A new socket: LGA2011-v3
As you might expect given the VR integration and the shift to DDR4, Haswell-E adopts a new socket type that isn't compatible with prior chips. Intel calls it Socket 2011-v3. Although the pin config is different, the new socket looks a lot like the one it replaces. That's good news, since we're fans of the robust retention mechanism and physical design of LGA2011. Coolers made for LGA2011 sockets should work just fine with LGA2011-v3, too.
This socket is tightly flanked by DIMM slots. Cooler clearance around it will be an issue, which is one reason folks tend to choose water cooling for Core i7 Extreme systems. As you can see above, Corsair sensibly chose to equip its Vengeance LPX DIMMs with low-profile heat spreaders, which is the right way to do it, in my view.
The deal with DDR4 memory
This new platform requires DDR4 memory, of course. The modules have 288 pins and are notched differently along the bottom, so they're completely incompatible with DDR3. DDR3 has been with us for a long, long time, and the switch to a new memory type promises big benefits, at least eventually.
One major plus is lower-power operation. Samsung says DDR4 modules require about 30-40% less power than even DDR3L DIMMs. Some of that gain comes from a lower 1.2V standard operating voltage, and the rest comes from a collection of design features expressly intended to improve power efficiency. For instance, DDR4's smaller-sized pages require less power to activate. All told, the savings should add up to about 2W per module. That's not really a big deal in the context of a high-end desktop, but it would be in a tablet or in a server crammed full of DIMMs.
Speaking of which, DDR4 is also primed to achieve higher bit densities than DDR3, and the spec includes native support for chip stacking. Samsung is already using through-silicon vias to stack four DDR4 chips on top of one another.
Another big perk of DDR4 is, of course, additional bandwidth. This new standard has been designed to reach higher transfer rates than DDR3. As with most new memory types, its potential may not be realized right away. DDR3 currently tops out at 2133MHz, more or less, and that's where DDR4 starts with Haswell-E. Thing is, memory makers are already working on DDR4 chips capable of 3200 MT/s operation.
Although the Core i7-5960X doesn't officially support RAM speeds above 2133 MT/s, the firmware on our Asus X99 Deluxe offers options as high as 4000 MT/s. Heck, the Corsair Vengeance LPX DIMMs we used for testing are rated for 2800 MT/s at 1.2V. Intel has even blessed an XMP (for eXtreme Memory Profile) 2.0 spec that will allow DDR4 DIMMs to auto-configure themselves at higher clocks on X99 motherboards.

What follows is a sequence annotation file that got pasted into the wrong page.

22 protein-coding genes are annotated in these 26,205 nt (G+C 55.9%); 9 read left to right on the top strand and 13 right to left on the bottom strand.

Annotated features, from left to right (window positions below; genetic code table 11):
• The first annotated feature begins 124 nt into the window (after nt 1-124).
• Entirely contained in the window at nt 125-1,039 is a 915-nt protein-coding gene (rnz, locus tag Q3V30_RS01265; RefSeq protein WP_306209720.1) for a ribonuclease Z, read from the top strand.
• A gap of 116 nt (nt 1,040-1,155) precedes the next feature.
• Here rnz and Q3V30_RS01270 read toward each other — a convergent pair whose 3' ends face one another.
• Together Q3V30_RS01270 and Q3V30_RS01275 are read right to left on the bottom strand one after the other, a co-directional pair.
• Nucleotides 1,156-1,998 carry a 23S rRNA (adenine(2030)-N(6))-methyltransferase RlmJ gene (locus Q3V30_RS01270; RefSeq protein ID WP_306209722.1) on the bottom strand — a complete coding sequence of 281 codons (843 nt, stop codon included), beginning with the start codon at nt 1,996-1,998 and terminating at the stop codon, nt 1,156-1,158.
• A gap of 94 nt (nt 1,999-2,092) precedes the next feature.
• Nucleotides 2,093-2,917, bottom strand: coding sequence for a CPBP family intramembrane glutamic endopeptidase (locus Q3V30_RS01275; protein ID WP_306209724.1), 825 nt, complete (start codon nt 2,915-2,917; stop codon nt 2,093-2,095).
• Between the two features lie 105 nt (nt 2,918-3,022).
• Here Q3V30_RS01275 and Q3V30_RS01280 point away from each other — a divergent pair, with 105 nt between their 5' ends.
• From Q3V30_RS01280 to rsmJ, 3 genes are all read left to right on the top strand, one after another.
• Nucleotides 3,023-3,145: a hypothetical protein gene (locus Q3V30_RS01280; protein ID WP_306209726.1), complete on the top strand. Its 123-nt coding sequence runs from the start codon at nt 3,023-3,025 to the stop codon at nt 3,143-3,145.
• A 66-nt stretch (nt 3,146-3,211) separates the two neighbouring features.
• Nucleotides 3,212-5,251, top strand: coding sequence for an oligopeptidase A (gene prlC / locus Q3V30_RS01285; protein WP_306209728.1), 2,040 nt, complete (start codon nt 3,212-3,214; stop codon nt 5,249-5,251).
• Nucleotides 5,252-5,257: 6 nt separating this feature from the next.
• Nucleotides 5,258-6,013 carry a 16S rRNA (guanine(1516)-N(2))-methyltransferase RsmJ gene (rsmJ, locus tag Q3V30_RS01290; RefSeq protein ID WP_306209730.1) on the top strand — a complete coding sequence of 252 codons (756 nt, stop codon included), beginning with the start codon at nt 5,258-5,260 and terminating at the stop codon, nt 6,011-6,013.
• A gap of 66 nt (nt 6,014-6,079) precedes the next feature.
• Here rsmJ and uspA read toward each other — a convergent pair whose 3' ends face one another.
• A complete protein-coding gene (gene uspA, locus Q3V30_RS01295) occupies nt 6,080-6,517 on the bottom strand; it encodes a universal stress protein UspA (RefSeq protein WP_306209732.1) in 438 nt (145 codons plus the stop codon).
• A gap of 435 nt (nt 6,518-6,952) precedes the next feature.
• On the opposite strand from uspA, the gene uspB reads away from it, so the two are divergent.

So DDR4 looks to have plenty of headroom right out of the gate. The more difficult question is whether any common consumer applications will actually benefit from the additional bandwidth.
The X99 platform
Few folks will question the wisdom of giving the X99 chipset more oomph. This new companion I/O chip is loaded to the gills, with 10 SATA 6Gbps ports and six USB 3.0 ports, which is enough not to be embarrassing like the X79. The X99 chip can also support M.2 and SATA Express-based storage, although you're surely better off hanging fast SSDs directly off of the CPU. What happens there will depend on the motherboard makers.
Mobo manufacturers also have the option of implementing Thunderbolt 2 on the X99 platform if they wish. Doing so will add some costs, as Thunderbolt tends to do, but the return will be an external I/O connection that's capable of 20 Gbps transfers. That's twice the rate of the original Thunderbolt and four times what USB 3.0 can sustain.
The possibilities for I/O configurations on X99 boards are incredibly complex given the number of ports, lanes, and slots available between the CPU and the X99 chipset. Geoff will be covering the particulars of various motherboards in his reviews, including today's look at the Asus X99 Deluxe. I'll leave most of the detail to him, but there is one caveat about the X99's setup I should note.
In the block diagram above, you can see the "DMI 2.0 x4" connection between the CPU and the X99. That's essentially a dedicated PCIe 2.0-style link from chip to chip—which means it has only 20 Gbps of raw, bidirectional bandwidth available to it. Behind this not-especially-fast interconnect are six USB 3.0 ports, eight USB 2.0 ports, eight PCIe 2.0 lanes, 10 SATA 6Gbps ports, and more. Do the math, and it's pretty abysmal. The X99 just can't support nearly the amount of concurrent I/O that its port payload suggests—not if those transfers are going to the CPU or memory. For most desktop users, this bottleneck probably won't become a problem too often, but it's still pretty far from ideal.
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